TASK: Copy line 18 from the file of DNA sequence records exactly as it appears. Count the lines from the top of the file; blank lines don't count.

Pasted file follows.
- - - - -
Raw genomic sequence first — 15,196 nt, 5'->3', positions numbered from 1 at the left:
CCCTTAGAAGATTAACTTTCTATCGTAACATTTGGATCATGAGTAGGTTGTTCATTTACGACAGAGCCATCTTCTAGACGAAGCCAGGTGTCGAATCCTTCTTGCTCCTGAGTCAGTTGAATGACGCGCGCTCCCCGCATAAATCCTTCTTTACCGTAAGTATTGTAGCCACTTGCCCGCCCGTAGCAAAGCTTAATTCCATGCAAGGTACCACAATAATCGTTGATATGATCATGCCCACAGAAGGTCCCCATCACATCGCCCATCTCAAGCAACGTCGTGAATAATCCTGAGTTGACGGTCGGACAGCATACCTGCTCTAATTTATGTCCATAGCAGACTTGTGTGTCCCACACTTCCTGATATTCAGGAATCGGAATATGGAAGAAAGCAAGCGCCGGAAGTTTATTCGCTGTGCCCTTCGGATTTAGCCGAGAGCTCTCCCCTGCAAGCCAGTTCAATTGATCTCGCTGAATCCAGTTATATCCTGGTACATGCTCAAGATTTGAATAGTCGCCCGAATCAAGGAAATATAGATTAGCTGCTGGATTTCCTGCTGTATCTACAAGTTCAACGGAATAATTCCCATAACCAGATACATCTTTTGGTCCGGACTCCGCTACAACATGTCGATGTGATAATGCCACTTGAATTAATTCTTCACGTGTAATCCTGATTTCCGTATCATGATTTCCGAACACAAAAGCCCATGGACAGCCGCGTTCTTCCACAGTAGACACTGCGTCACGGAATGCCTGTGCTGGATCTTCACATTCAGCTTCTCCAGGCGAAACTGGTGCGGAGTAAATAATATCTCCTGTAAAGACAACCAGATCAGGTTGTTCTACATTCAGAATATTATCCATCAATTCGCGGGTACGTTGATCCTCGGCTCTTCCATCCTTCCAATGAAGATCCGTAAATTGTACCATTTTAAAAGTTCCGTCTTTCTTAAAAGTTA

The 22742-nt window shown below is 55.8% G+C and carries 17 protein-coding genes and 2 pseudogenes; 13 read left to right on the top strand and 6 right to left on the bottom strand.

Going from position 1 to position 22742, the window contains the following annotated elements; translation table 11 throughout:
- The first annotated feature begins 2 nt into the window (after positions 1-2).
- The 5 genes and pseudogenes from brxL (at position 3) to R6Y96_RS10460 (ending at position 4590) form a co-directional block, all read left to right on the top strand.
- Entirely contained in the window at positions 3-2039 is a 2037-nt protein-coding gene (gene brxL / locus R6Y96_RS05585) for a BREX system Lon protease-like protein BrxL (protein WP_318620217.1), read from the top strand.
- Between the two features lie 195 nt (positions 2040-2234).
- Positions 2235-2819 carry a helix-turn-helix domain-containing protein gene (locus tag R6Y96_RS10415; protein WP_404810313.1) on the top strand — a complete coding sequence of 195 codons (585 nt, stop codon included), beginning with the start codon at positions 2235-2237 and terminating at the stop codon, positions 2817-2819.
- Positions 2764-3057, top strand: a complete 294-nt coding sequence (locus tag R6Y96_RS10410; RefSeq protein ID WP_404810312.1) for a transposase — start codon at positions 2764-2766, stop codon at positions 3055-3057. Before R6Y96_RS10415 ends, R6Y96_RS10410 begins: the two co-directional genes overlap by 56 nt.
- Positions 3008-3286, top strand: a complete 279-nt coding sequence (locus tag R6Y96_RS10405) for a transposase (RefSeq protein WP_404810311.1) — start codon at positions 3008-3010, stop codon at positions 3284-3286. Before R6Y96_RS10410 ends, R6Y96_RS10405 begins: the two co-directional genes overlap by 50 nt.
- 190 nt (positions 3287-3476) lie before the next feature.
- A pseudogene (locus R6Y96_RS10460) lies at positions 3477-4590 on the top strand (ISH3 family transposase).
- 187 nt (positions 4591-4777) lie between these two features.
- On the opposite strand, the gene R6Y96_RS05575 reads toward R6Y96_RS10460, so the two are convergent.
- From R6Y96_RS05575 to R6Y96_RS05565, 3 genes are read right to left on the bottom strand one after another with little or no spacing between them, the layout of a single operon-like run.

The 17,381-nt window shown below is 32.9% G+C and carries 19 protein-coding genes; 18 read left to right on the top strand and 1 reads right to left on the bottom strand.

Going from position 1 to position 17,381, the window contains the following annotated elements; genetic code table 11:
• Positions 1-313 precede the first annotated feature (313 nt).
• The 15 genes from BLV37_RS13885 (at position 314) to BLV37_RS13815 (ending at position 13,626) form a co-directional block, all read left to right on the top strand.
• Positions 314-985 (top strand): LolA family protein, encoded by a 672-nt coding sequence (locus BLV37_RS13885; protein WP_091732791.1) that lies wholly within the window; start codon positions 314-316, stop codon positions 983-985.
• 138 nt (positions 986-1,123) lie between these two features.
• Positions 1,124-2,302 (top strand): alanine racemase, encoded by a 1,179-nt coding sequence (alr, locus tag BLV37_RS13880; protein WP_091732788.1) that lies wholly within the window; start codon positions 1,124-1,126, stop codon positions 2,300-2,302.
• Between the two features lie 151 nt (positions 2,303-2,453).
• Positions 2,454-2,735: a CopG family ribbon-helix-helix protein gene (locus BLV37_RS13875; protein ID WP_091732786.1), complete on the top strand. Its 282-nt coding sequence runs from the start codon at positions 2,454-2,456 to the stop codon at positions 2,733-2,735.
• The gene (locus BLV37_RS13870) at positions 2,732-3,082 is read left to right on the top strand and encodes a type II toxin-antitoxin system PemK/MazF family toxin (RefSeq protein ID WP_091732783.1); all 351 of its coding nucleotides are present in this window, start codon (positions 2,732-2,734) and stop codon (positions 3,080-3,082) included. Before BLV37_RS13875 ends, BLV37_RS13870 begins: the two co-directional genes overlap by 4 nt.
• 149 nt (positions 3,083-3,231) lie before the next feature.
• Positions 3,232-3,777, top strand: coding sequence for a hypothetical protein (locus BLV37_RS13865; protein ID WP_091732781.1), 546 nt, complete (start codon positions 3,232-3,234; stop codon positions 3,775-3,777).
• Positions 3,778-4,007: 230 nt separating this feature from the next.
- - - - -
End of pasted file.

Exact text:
Going from position 1 to position 17,381, the window contains the following annotated elements; genetic code table 11: